When it comes to edge retention, S90v steel is far better than S30v steel as it can stay sharp for an incredible amount of time. However, S30v steel is much easier to sharpen, and some people find it to be a more practical option for a knife you intend to sharpen yourself.

S90v Steel

If all you need is a knife that’s always sharp even if you don’t sharpen it regularly, then S90v steel is the way to go. I give it an 8 out of 10 in edge retention and durability and a 6 out of 10 in corrosion resistance.

However, that’s where the good stops and the bad begins. For starters, it isn’t easy to sharpen. That may not be an issue if you send your knives to the manufacturer to be sharpened, but you’ll definitely have a problem with it if you sharpen your knives yourself.

S90v steel is infused with both carbon and vanadium, which explains its impressive edge retention. It also explains its impeccable wear resistance. Vanadium makes the steel very hard and durable, and S90v steel is made up of 9% vanadium.

It is also very corrosion resistant. It qualifies as stainless steel because it contains 14% chromium, which is above the threshold (12%) needed to make a steel stainless.

The only problem (and I use the word problem loosely) I can say it has is its brittleness. Even though it is one of the hardest and most corrosion-resistant steels you’ll ever use, it’s still ridiculously brittle.

But if you think about it, even its tougher cousin, the S110v, is quite brittle, so I wouldn’t exactly call this tiny caveat a deal-breaker.


S30v Steel

Even though its edge retention is inferior to that of S90v steel, this is steel a quality, high-end martensitic stainless steel. Its main advantage is that it is easy to sharpen (easier than S90v steel, at least) and is not too shabby when it comes to corrosion and wear resistance.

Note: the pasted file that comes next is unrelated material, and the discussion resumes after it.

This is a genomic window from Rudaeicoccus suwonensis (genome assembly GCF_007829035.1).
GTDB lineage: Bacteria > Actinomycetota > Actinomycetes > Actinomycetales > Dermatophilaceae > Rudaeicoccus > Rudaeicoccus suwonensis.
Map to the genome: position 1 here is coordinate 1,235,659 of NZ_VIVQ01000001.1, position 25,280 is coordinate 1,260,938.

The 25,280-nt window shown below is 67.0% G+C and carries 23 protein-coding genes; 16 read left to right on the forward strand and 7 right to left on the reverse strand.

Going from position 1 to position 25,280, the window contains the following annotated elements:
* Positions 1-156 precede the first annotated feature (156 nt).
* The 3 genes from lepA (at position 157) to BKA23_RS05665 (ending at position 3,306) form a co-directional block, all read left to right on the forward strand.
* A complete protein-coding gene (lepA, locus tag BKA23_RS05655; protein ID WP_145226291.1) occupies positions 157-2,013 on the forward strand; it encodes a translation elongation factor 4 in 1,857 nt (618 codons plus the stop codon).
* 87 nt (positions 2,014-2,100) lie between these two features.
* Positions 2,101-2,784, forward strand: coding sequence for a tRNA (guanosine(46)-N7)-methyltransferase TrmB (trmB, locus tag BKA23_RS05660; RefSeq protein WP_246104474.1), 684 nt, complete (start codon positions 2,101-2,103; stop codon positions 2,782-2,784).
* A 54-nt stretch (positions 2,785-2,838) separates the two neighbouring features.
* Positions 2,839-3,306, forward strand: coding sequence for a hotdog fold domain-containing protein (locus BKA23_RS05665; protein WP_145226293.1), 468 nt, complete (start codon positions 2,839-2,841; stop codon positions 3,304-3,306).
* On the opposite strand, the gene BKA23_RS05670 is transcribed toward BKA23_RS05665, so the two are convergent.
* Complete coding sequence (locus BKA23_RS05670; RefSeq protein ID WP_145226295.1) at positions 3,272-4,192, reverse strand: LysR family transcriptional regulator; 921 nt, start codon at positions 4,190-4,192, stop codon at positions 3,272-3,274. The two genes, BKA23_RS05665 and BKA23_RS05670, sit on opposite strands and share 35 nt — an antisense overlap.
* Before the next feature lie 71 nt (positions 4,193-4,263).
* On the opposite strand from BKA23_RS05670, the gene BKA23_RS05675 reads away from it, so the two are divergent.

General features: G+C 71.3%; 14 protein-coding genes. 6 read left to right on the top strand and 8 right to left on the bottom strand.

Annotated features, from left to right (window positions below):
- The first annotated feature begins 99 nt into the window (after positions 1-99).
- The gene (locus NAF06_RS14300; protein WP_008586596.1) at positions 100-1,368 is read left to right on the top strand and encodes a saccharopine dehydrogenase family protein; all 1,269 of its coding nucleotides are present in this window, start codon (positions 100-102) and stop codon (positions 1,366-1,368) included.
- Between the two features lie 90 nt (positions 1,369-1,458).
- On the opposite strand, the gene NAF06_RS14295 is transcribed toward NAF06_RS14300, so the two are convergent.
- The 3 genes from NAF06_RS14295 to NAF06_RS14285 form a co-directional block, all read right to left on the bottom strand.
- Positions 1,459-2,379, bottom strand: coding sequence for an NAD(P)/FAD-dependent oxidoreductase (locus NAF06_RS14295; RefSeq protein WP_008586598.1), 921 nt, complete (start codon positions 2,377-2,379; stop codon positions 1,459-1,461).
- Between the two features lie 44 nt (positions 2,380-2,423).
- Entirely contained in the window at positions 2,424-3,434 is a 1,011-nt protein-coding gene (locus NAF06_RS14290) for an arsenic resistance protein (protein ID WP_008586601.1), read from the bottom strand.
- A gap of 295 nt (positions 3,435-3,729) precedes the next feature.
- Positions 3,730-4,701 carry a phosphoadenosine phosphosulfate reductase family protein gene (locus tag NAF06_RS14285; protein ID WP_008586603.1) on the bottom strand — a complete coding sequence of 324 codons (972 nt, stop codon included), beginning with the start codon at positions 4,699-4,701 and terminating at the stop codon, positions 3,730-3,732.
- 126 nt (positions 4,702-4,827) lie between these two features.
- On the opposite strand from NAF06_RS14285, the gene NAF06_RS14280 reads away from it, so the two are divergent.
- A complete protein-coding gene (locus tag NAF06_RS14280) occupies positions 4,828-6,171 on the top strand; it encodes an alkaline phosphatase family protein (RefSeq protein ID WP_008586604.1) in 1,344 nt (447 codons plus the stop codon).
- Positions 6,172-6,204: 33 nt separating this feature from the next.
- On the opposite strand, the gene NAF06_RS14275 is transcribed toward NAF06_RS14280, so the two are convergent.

Like its tougher cousin, it contains carbon, vanadium, and chromium, so it is no pushover as far as toughness is concerned. In fact, most people find it to be quite balanced in terms of practicality because even though you won’t find it hard to sharpen, it is still as tough as nails.

S30v steel has more than decent edge retention. I attribute that to the inclusion of vanadium tungsten, manganese, and carbon in its forging. In fact, its high vanadium composition makes it far tougher than you might expect.

It’s not the toughest steel you’ll ever use, however. In fact, any steel that comes with decent hardness and good corrosion resistance is bound to suffer from a lack of toughness.

There’s no question that the S30v is a super steel. Even if it doesn’t hold an edge as well as S90v steel, proponents find it quite the practical option because it is fairly easy to sharpen and quite durable in general.

S90v Steel Vs. S30v Steel: Which is “Better”?

Edge Retention – S90v

Say what you want, but the S90v is still the better steel for holding an edge longer. If that’s your main priority—maybe you don’t walk around with a grinder—then you’ll find it much better than S30v steel.

Ease of Sharpening – S30v

The problem with the S90v steel is that it has low machinability and can take a long time to polish to a narrow edge, even if it does hold that edge incredibly well. For the practical knife user that’s always looking for the sharpest edge, the S30v is probably the better deal. Sure, it stays sharp long enough, but if you feel it dulling, a few minutes on the grinder can fix that.

Overall resilience – Tie

Both the S30v and S90v steels are exceptionally durable. They both score highly in terms of wear and corrosion resistance. However, they’re both very brittle steels, so you’re better off looking elsewhere if toughness is a strong requirement in your knife applications.

Bottom Line

I should probably mention that both these steels are relatively tough to sharpen—S90v is just far more difficult. Even so, its proponents say that its sharpening issues can be fixed with some diamonds or a rough grit aluminum oxide utility stone.

As for the S30v steel, which is an excellent steel by all standards, it sharpens quite well, although it dulls much quicker than its (marginally) tougher cousin.

That said, get the S90v steel if you lack the patience (or time) to sharpen it yourself as you won’t need to do it very often, and the S30v steel if you prefer to sharpen your own knives.